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What are some examples of accountability?

By Darren Finkelstein
By Darren Finkelstein

The Accountability Guy®

What Are Examples of Accountability

Bob Proctor has correctly said, “Accountability is the glue that ties commitment to the result.

Accountability is a value, a quintessential life skill that every human being must own. But, first, let’s uncover what accountability is? Understanding and owning up to one’s actions.

Taking responsibility for one’s actions boosts the person both professionally and personally.

We can also name it a self-driven skill because no one except you can instill this skill in you. It is beyond just owning mistakes or wrongdoings. It is high time that we declare it an essential soft skill because it comes with values like courage and commitment.

Accountability is about your career, relationships, attitude, choices, actions, and reactions. Unlike responsibility, accountability is about people. You are responsible for things, and you are accountable to people. Let’s look at some examples to gain some insight.

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Deadlines

Let’s say Alex was to submit the final draft of an article today at the conference, but for some reason, he could not. Now, the conference has no significant subject left as there exists no article. 

 

Two things can happen here. Either the person ghosts on everyone and not be present in the boardroom to take responsibility for his actions at all. Or he shows up at the conference, apologizes, and willingly holds himself accountable for not delivering on time. 

 

Now, anyone even a tad bit professional would go for the second one because it gives you a chance to be truthful. The second might land you a second chance as well and save you from losing your job. 

This sense of ‘I’ve a lot of time’ and ‘I can do it whenever I want’ never lets you lift your business off the ground. It keeps you interested enough, but you never get to define a course of action to achieve those dreams. There’s always a tomorrow, right?

Decisions

Think 1000 times before making a decision. Go over it again and again, think it through, but do all of it before and never after. Say a girl, Katy is not very fond of her job. She discusses it with her friends. Her friends, like anyone else, communicated in a diplomatic language. They chose not to have any influence on this crucial decision.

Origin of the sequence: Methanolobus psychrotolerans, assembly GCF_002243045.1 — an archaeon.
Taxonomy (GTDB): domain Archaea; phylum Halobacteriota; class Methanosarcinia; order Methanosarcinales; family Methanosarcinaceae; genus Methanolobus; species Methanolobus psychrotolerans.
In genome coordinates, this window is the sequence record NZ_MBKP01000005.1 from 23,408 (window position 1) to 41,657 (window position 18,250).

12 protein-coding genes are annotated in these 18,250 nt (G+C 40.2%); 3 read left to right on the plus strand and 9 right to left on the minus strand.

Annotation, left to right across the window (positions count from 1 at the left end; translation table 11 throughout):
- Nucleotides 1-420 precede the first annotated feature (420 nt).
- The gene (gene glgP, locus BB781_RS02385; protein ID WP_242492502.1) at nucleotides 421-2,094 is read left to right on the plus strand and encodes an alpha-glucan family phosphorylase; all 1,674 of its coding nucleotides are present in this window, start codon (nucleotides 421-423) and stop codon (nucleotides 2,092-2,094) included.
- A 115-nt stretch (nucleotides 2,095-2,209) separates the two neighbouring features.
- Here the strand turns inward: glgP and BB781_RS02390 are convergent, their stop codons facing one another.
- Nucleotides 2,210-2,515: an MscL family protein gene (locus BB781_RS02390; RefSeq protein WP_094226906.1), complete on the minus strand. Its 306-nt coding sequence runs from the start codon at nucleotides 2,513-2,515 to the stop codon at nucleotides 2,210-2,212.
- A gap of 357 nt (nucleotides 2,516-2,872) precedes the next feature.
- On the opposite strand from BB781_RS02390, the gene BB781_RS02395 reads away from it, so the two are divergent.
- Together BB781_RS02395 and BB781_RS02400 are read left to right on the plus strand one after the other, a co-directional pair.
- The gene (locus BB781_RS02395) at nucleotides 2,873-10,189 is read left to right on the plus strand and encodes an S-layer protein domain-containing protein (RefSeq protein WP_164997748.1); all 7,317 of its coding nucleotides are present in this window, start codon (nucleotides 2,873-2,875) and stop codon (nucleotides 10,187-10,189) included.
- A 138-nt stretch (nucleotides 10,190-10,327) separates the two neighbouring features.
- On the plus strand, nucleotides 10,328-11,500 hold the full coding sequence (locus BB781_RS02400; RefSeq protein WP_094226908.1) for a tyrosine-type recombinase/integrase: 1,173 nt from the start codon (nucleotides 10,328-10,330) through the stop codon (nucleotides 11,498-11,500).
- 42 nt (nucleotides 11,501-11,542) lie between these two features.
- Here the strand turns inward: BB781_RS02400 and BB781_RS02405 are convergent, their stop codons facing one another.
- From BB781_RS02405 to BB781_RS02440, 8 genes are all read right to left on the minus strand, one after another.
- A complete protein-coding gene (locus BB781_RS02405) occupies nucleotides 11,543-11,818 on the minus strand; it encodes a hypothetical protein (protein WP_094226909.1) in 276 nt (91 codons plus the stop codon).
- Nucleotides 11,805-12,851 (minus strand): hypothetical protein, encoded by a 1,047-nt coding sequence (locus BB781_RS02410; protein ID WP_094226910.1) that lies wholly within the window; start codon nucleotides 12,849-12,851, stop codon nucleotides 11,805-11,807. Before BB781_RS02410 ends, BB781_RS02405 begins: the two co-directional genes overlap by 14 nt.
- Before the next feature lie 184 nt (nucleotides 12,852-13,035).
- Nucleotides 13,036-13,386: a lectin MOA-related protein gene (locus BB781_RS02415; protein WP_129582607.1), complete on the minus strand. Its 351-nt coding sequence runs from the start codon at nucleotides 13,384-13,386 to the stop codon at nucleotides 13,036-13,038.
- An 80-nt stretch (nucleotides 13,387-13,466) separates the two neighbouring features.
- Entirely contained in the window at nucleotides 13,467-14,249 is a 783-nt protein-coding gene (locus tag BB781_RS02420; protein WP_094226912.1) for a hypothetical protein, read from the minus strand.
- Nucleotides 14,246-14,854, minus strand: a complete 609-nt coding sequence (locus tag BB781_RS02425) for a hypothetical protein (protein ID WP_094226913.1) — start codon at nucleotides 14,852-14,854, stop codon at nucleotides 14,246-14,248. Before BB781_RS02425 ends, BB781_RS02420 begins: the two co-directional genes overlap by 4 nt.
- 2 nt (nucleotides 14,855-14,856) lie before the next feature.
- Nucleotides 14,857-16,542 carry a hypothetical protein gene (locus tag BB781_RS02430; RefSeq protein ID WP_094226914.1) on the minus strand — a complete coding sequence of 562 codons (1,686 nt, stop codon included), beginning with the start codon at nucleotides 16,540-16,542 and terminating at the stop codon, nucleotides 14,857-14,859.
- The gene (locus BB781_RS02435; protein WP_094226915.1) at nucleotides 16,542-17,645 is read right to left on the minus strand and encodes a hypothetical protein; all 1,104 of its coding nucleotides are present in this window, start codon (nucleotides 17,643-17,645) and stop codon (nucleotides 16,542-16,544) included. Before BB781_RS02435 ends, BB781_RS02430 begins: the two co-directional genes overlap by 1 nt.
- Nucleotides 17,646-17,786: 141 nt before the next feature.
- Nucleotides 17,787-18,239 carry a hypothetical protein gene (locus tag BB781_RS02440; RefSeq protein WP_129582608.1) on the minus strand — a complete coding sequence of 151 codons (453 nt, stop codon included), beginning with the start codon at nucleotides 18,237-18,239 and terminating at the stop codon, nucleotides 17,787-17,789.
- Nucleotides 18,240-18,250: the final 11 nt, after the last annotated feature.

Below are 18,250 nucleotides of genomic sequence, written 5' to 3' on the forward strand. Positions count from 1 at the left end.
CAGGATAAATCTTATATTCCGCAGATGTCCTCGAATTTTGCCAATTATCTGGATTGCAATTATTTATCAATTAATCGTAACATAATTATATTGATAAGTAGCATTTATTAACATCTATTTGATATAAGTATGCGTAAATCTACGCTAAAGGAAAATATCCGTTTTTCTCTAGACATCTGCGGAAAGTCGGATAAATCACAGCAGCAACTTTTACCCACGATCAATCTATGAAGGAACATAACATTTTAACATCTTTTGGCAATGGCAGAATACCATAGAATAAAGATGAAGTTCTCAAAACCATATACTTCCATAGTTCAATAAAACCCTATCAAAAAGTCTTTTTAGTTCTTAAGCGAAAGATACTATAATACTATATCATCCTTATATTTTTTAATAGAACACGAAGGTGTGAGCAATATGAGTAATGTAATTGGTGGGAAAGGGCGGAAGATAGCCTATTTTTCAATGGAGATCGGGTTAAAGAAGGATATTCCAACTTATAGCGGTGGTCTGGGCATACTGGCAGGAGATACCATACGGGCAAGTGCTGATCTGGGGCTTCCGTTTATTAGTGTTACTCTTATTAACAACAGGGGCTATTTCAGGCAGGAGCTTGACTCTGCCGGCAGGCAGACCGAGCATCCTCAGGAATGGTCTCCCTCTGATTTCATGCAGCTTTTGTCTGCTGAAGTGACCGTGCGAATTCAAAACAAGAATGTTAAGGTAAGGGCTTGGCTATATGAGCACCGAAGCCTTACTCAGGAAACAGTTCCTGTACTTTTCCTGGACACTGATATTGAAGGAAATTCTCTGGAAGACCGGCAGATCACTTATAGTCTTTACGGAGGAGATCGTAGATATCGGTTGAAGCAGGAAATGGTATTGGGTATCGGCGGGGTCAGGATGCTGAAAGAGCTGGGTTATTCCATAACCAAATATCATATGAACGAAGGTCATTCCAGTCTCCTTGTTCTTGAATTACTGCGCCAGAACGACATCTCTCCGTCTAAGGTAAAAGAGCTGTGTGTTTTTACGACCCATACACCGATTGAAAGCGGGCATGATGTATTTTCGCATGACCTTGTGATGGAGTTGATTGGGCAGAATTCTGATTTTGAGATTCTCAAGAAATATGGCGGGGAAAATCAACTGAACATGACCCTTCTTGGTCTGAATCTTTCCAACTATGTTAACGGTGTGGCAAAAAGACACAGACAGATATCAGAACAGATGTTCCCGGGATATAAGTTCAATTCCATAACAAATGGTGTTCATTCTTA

Soon Katy decides to quit her job. It was not much longer before being unemployed got to her head. Financial issues made her realize the mistake, and the blame game started. In such a case, Katy herself is accountable and not her friends. It was entirely her decision. 

 

Whatever decisions you make in life are all yours. Things go south, you are accountable, and if plain sailing still, it is all you.  

If you’re not going out of the way to keep yourself away from distractions, chances are you won’t be able to get anything done. There will always be something you would want to do more, and that false sense of security of having ‘tomorrow’ will lure you in.

Connecting Dot

Accountability holds colleagues together. Why? Let’s see another example. Katy is the founder of an Ad agency. The agency is working on a big project for an old client. Something comes up, and Katy leaves the project a day before the deadline making her junior, Richard. 

 

Richard, who is not aware of the details half as good as Katy. He bungles the presentation, making the client furious. The client threatens to disassociate. 

 

A good, professional leader would save Richard from being the bait and step forward to take accountability for everything and accept the disassociation. Doing this will make the bond between the employee and the CEO stronger, as he would respect her for standing up without worrying about the consequences. 

 

Accountability connects people. It makes people trust and respect each other. 

On the other hand, some people are too perfectionist to delegate. They don’t get that sense of ultimate satisfaction until they’ve done everything by themselves. Consequently, they get caught up in too much work, which again means delays, declining quality of work or worse, a total burnout.

Communication and Clarity

Say a couple, Miles and Gwen had to be at their daughter’s play. But, they had a communication gap and could not discuss the meeting point and time efficiently. They got late and reached after the play was over. Obviously, they could not keep their commitments of being present to watch their daughter act.

 

Lack of good and clear communication will create a problematic situation and sabotage your relationships in the long term. 

 

Who is to be held accountable? We cannot tell. That is why it is essential to maintain a good conversation to avoid such a scenario. Lack of good communication creates accountability gaps. Specify and clarify. 

Managing your resources as well as time is a skill not everyone has. One of the reasons why many people fail to get things done, at least the ones that matter.

Final Thoughts

Like every other value, accountability adds to life. It starts at home and spreads to all other settings. The examples mentioned above are real and can happen to anyone. Learn from other people’s experiences so you can sail better through yours. 

 

Accountability is about commitment, speaking what you do, and doing what you speak. If it happens otherwise, hold yourself accountable. Set your standards accordingly. 

 

Accountable people never let the negative take over the positive. They learn from experiences instead of running away from them. Incorporating accountability in your lives will make you productive, positive, and emulous.